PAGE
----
Monthly Archives: December 2011

Khan Academy @ 4 million unique visitors (Nov 2011)

Source: TechCrunch, Dec 2011

Over the last month, Khan Academy saw 4 million unique users. That’s up from 1 million in the same period last year, and up from 3.5 million in October (asked by dbigthe)

Salman Khan on Reddit (2011-12-28), and his comment about public education policy:

Salman shares his predictions about Education in 2060

Preparing Our Children for the Future

Source: MindShift, Nov 2011

  1. EXPERIMENT WITH SCRATCH. It’s a brilliant and fun multimedia programming language that allows inventive media mixing almost immediately, without any background. It is creative and fun. Even if your child has no interest in being a programmer when they grow up, familiarity with the building blocks of a programming language will give them some skills and expertise at producing the kind of content they are already consuming. [See “5 Tools to Introduce Programming to Kids.”]
  2. EMBARK ON A MEANINGFUL PROJECT.Help your child (at any age, really) by being willing to help out—but emphatically not to lead or rescue—in an extended, risky project that has real impact in the child’s community—school, neighborhood, church, synagogue, community center. But stay out of the way. Let the kids shape the project. Kids should find a project that will probably not succeed in all the ways they hope. Dreaming big, taking risks, and scaling back if and when you have to are fantastic skills. These skills are hardly ever taught in the school room which seems to be organized (as is much American society these days) as if some litigious personal injury lawyer is there ready to pounce at any moment.
  3. LEARN HOW TO BE A RESPONSIBLE DIGITAL CITIZEN. Learn how to give and take feedback in a public and responsible way. 

Subtitled Programs Can Improve TOEFL scores by 77 points

Source: Arturo Bris (2009 study co-author) website

Study’s Abstract:

We study the influence of television translation techniques on the quality of the English spoken across the EU and OCDE.  We identify a large positive effect for subtitled original version as opposed to dubbed television, which loosely corresponds to between four and twenty years of compulsory English education at school.

We also show that the importance of subtitled television is robust to a wide array of specifications. We then fi…nd that subtitling and better English skills have an infl‡uence on high-tech exports, international student mobility, and other economic and social outcomes.


We therefore provide empirical evidence that, ceteris paribus, English is better in countries where television is in original version with subtitles. The magnitude of the subtitling effect is very large, corresponding to between four and twenty years of English learning at school, and the interaction effects indicate some complementarity between subtitling and formal learning. Pupils in countries where there are subtitles benefit more from their English classes.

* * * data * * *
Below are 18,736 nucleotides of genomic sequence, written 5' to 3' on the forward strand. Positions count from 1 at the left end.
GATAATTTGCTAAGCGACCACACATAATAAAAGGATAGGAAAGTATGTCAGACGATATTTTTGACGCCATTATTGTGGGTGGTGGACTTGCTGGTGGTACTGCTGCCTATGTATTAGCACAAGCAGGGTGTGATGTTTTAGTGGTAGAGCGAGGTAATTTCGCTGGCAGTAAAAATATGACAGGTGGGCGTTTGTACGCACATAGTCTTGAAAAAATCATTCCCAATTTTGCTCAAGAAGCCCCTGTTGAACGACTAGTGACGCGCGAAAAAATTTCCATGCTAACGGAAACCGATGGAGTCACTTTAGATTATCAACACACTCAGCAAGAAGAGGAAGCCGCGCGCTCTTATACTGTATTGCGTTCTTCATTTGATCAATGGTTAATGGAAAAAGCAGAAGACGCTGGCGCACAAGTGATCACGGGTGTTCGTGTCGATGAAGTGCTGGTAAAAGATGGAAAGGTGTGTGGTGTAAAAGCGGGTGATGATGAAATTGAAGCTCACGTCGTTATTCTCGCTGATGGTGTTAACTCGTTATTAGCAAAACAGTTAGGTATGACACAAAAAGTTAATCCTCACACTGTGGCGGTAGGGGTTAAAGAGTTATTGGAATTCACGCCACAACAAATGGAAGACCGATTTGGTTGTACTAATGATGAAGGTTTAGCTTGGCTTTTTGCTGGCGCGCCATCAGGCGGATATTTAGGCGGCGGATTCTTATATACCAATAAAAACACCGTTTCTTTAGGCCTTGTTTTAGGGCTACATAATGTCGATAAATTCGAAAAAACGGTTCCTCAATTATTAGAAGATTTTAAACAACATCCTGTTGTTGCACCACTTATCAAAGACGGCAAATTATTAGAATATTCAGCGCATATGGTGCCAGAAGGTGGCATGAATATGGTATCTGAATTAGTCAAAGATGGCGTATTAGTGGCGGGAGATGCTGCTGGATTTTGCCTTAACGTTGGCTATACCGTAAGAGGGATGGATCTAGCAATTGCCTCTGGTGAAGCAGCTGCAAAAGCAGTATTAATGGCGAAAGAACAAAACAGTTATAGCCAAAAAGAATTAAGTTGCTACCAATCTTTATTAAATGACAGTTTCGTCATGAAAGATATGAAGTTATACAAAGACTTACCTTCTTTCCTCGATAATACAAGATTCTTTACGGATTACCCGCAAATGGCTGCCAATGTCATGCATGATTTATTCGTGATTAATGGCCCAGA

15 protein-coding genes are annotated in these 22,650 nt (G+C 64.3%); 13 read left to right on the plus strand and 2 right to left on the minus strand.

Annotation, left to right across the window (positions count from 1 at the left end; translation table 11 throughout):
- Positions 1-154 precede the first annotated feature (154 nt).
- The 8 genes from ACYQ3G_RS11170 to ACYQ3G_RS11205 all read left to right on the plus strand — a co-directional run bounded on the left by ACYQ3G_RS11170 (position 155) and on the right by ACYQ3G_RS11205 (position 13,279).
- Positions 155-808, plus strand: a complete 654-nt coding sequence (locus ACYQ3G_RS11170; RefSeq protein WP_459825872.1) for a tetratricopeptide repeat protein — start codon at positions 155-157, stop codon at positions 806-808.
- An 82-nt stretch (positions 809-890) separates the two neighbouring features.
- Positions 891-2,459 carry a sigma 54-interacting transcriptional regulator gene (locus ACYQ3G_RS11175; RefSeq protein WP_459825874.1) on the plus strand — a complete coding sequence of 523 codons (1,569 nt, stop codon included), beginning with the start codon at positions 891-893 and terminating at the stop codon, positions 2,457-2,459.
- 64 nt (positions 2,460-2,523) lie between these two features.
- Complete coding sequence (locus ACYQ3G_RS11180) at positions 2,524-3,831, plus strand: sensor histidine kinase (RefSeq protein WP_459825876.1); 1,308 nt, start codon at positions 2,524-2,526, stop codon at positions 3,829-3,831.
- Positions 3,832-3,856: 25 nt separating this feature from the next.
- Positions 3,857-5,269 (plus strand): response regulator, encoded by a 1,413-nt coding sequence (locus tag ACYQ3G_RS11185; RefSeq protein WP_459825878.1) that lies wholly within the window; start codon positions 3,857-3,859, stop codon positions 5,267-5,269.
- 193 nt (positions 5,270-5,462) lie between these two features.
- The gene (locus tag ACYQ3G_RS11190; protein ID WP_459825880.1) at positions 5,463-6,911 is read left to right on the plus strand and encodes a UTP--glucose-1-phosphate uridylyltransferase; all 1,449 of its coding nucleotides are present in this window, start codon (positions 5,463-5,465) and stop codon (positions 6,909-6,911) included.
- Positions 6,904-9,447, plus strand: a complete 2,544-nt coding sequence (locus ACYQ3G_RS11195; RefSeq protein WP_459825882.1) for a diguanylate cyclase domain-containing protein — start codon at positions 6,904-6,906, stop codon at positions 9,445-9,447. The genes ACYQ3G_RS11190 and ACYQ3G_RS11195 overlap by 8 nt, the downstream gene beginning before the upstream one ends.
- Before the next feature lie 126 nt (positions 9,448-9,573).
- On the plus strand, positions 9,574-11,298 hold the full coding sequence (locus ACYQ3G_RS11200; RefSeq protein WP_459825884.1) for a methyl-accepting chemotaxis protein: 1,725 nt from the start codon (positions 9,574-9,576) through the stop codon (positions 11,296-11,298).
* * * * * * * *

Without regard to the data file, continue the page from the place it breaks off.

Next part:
VII Conclusions

The general message in this paper is simple.

Subtitled original version …fiction provides continuous exposure to foreign languages. The US is by far the largest producer of …fiction programmes shown around the world, so when someone watches a television fi…lm in original version, it is very likely that the language source will be English.

Subtitled television programmes then improve the English skills of the viewers, and, thus, the citizens of countries where …films are shown in original version speak better English than those where television is dubbed.

We show that dubbing and subtitling countries do not differ signifi…cantly in wealth per capita or length of formal English education. Yet there are striking differences in their English skills.   Subtitling countries score 77 points higher in the TOEFL, and obtain 23 points more in the EU Survey of English proficiency.

We show in panel regressions that the differences in English skill can be significantly explained by the …film translation method used in the country. We identify an effect equivalent to between four and twenty years of English education at school. Our results are robust to the inclusion of other determinants of English skill, like wealth or economic development.

Using a Bi-Lingual Approach to Improve English Skills

Many of the Khan Academy “practice” exercises have English text; thus the student needs to be reasonably proficient in English.  

A motivated student (either self-motivation, or through parents’ urging) can learn to associate the right English terms (narration) with the Malay sub-titles, and gradually learn sufficient English to answer the “practice” exercises.  

MIT Launches a Brand-New Online Learning Initiative

MIT launches an online learning initiative
” …. allow for the individual assessment of any student’s work and allow students who demonstrate their mastery of subjects to earn a certificate of completion awarded byMITx”

Sal Khan @ MIT, Nov 2011

Click on the image to view a video of his presentation.

My notes of the presentation:

  • 0:22 – Bill Gates funds KA
  • 0:29 – Flipped classroom
  • 1:05 – MIT OCW inspires Sal
  • 1:07 – 1/3 of US$5M to fund analytics
  • 1:08 – Learning at your own pace